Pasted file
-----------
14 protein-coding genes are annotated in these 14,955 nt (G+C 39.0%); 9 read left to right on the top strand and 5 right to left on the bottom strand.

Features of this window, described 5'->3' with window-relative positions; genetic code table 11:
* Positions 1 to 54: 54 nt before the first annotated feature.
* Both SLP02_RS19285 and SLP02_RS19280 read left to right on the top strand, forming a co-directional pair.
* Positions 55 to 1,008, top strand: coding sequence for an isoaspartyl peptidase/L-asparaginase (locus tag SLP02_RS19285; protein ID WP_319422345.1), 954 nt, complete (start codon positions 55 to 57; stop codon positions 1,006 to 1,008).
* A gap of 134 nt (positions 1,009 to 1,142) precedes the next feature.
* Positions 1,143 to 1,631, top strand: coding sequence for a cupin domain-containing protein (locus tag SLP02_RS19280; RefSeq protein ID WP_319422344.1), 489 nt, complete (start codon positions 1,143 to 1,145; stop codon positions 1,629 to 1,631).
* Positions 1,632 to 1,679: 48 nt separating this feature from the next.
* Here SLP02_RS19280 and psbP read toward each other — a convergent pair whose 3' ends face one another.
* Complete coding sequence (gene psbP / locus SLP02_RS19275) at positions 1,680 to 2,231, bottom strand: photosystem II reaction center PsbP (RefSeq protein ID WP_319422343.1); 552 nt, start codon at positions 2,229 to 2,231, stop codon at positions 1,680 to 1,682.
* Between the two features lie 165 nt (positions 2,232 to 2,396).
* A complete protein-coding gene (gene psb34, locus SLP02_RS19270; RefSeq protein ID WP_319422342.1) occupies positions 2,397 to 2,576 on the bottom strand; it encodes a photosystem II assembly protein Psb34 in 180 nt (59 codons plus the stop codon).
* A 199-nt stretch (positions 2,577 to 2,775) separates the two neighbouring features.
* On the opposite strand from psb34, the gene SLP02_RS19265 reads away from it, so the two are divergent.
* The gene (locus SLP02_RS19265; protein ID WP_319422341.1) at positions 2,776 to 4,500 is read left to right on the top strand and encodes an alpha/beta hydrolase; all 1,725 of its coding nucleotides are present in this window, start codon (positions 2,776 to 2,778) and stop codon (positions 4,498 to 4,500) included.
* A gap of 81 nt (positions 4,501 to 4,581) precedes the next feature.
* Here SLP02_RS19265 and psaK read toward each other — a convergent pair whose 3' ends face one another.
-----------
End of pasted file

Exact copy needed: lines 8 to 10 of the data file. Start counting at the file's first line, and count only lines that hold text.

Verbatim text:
* Positions 1,632 to 1,679: 48 nt separating this feature from the next.
* Here SLP02_RS19280 and psbP read toward each other — a convergent pair whose 3' ends face one another.
* Complete coding sequence (gene psbP / locus SLP02_RS19275) at positions 1,680 to 2,231, bottom strand: photosystem II reaction center PsbP (RefSeq protein ID WP_319422343.1); 552 nt, start codon at positions 2,229 to 2,231, stop codon at positions 1,680 to 1,682.